Brad Hand would be the perfect fit to take Sean Doolittle's spot in the back of the Nats bullpen. Tanner Rainey, Will Harris, and Daniel Hudson will all serve big roles in the back of the Nats' pen next year, but the Nationals have 1 left-handed reliever on the 40-man roster going into next season, Seth Romero, who struggled allowing 4 runs in 2 2/3 innings last season as a rookie. Hand has put together 5 straight seasons as an elite reliever now and has shown he can close out games as well after collecting 105 saves over his career. If signed by Washington, Hand would handle most of the closing duties, and he would be one of our bigger signings this offseason. Look for GM Mike Rizzo to show interest in Hand, after being rumored to have interest in him at previous trade deadlines, and Rizzo seeing a lot of Hand when he was a Miami Marlin. Hand's track record and age will score him a nice contract.

Prediction: Signs with the San Diego Padres on a 3-year $25 million-dollar deal

2. Alex Colomé

2021 Opening Day Age: 32

2020 Stats: 22 1/3 innings, 0.81 ERA, 16 strikeouts, 8 walks, 0.6 fWar

Projected Contract: 2 years, $22 million

Nats level of interest: Moderate

Much to the dismay of my MoeCast co-host Chris Blake, Alex Colomé sneakily has been one of the best relievers in baseball over the past two seasons as the closer for the Chicago White Sox. Colomé has a 2.27 ERA and 42 saves over his past 83 1/3 innings, and a career 138 saves over with the Tampa Bay Rays and Chicago White Sox. Colomé does not generate many strikeouts, but he generates soft contact and keeps the ball on the ground. The Nationals would be in a great spot if they sign Colomé, but it may be out of their price range with Hudson and Harris already locked into late-inning roles.

Prediction: Resigns with the Chicago White Sox on a 2-year $22 million-dollar deal

3. Oliver Perez

2021 Opening Day Age: 39

2020 Stats: 18 innings, 2.00 ERA, 14 strikeouts, 6 walks, 0.4 fWAR

Projected Contract: 1 year, $3 million

Nats level of interest: Moderate

Why not? Oliver Perez would be a great fit for his third stint with Washington on a 1-year deal. Perez signed a 2-year $7 million-dollar contract with Washington in 2015 and it... did not go very well. Perez had a 4.81 ERA in 88 innings while serving as a left-handed specialist. Perez did not score a major league contract in 2018 until June 2nd, and Perez put up a great three-year run with the Cleveland Indians. In three years Perez had a 2.67 ERA and 105 strikeouts in 91 innings while being a great clubhouse presence. It was a rollercoaster ride every time Perez entered a ball game in a Nats uniform, but he seemed to figure it out in Cleveland. Perez issued 25 walks with Cleveland in 91 innings, while he issued 32 walks with Washington in 88 innings. Perez is a fun player to watch when he's on with his different pitching motions and changing of speeds, and there's a real shot that Perez returns to Washington on a 1-year deal.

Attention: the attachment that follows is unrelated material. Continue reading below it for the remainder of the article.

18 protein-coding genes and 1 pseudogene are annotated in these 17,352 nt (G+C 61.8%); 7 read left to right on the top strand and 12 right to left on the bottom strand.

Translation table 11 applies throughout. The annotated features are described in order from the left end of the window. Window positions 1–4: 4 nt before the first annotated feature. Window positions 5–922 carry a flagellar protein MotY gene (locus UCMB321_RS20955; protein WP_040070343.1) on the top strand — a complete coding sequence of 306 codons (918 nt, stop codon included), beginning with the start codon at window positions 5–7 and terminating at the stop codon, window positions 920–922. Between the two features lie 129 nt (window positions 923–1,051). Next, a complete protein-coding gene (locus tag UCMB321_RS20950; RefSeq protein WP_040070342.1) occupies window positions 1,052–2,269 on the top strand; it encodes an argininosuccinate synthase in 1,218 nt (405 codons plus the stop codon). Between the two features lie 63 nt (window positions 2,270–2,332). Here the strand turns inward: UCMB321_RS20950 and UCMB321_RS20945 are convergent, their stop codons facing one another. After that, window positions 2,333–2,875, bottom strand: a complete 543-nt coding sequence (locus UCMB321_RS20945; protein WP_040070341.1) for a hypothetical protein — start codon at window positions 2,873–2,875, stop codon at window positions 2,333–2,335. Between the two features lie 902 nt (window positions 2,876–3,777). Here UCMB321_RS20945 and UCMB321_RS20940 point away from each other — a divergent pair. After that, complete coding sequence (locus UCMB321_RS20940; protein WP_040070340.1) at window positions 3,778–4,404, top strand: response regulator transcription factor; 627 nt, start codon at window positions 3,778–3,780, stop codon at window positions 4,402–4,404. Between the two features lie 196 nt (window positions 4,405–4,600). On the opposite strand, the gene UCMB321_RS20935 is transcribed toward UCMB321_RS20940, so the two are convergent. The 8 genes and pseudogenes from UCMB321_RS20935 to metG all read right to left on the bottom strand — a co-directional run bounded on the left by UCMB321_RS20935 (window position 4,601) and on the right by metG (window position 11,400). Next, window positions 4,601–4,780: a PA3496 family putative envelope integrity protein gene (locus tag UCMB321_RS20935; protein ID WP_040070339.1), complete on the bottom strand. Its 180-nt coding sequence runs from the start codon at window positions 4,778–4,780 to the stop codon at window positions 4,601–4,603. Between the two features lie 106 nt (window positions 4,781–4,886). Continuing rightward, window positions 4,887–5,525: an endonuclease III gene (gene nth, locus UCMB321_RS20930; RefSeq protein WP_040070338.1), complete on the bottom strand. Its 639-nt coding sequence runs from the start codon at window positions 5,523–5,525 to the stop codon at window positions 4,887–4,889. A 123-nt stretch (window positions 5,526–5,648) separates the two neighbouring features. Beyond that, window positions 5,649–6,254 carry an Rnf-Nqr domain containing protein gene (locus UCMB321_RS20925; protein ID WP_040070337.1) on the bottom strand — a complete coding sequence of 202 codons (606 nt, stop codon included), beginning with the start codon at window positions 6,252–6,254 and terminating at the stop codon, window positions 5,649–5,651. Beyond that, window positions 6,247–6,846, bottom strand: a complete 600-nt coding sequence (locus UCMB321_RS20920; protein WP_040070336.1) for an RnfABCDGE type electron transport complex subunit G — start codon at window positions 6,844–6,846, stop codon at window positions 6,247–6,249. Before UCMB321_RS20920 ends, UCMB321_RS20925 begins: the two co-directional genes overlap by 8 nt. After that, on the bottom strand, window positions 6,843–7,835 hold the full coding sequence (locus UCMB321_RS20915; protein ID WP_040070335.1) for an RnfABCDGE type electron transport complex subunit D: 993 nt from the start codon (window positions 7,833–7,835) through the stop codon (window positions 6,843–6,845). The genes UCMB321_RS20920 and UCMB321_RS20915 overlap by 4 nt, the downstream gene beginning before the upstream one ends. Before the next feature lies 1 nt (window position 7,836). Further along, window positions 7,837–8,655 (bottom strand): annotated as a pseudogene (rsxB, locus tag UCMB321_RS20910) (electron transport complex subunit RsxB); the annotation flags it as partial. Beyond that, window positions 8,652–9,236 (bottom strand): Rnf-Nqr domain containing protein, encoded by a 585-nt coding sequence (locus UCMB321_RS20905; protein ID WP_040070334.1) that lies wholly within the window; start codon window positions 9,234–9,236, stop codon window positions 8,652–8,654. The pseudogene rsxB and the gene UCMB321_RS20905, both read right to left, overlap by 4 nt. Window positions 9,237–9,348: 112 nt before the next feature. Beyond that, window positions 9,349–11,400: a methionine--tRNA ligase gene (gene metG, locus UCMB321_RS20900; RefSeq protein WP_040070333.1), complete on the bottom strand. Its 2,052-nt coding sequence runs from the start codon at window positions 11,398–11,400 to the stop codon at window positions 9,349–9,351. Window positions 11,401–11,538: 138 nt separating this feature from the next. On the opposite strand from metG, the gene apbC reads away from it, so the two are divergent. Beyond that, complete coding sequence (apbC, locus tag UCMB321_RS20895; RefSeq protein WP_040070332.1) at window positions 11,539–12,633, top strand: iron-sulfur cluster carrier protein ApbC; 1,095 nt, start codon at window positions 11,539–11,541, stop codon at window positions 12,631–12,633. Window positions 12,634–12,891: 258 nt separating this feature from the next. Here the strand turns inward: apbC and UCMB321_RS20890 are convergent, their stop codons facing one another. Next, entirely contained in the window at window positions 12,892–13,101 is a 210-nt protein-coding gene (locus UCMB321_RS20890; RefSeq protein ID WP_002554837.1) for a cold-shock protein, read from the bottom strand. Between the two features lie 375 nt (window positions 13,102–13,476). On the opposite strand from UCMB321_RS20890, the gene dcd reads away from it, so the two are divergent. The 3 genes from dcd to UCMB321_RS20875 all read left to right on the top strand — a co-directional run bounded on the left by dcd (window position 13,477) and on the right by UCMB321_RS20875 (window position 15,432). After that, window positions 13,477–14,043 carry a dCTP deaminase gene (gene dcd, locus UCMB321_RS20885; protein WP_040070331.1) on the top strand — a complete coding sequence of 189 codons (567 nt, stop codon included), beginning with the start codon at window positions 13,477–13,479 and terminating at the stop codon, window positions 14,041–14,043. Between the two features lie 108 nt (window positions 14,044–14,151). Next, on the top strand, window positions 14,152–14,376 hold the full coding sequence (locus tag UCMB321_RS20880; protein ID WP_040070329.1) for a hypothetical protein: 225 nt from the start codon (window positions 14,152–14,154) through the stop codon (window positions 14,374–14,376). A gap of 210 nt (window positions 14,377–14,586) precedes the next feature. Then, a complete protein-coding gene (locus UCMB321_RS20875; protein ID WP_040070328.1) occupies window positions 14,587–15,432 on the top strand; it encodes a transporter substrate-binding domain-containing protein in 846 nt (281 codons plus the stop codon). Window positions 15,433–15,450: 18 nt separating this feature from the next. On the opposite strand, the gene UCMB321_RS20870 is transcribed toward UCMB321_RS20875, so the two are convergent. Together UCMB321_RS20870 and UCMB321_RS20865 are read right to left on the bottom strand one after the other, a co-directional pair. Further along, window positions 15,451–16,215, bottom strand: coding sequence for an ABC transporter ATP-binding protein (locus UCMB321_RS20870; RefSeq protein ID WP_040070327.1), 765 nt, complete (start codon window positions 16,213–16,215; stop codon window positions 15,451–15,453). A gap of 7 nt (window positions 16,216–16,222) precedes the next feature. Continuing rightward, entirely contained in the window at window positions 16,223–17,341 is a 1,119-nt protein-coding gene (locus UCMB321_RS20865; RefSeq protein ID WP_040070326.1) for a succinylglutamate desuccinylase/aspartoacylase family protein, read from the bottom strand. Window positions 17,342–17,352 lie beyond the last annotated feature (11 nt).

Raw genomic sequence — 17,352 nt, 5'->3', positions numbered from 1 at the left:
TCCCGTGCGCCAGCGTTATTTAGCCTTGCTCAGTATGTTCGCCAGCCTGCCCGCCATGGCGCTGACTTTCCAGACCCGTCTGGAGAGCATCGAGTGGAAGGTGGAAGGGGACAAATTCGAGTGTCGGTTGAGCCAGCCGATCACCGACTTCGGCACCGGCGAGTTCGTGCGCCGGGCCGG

Prediction: Signs with the Washington Nationals on a 1-year $3 million-dollar deal

4. Darren O'Day

2021 Opening Day Age: 38

2020 Stats: 16 1/3 innings, 1.10 ERA, 22 strikeouts, 5 walks, 0.3 fWAr

Projected Contract: 1 year, $4 million

Nats level of interest: Moderate to high

Remember when Darren O'Day was the most coveted reliever on the market and the Washington Nationals were a bullpen piece away from being a World Series contender? Seems like yesterday. O'Day was lights out with the Baltimore Orioles from 2012-2015 and was favorited to come to Washington in the 2015 offseason. I remember reading the deal was "all but done" before signing a 4-year $31 million-dollar contract to stay with the Baltimore Orioles. O'Day missed most of 2018 and 2019 before having a nice 2020 with the Atlanta Braves. The sidearmer's deception is still there, and O'Day will look to score a 1-2 year deal even at the age of 38. O'Day has similar numbers against right and left-handed batters, and I believe Rizzo will want to take a flyer on O'Day.

Prediction: Signs with the Washington Nationals on a 1-year $4 million-dollar deal


5. First Base

David J. Phillip/ AP

The Nationals production from first base in 2020 was utterly terrible. Eric Thames batted .203 with only 3 home runs in 41 games. A combination of Eric Thames, Asdrubal Cabrera, Howie Kendrick, Jake Noll, and Brock Holt combined to have the second-worst production in all of baseball among first baseman slightly above the Baltimore Orioles, which had 53 plate appearances from Chris Davis, so that really should not even count. Mr. National Ryan Zimmerman opting out before the season really hurt us, and the Nationals are in dire need of a first baseman. Look for the Nationals to add a couple of big pieces to shore up first base for next season. Here are the most likely options:

1. Ryan Zimmerman

2021 Opening Day Age: 36

2020 Stats: (Opted out)

Projected Contract: 1 year, $2 million

Nats level of interest: Extremely high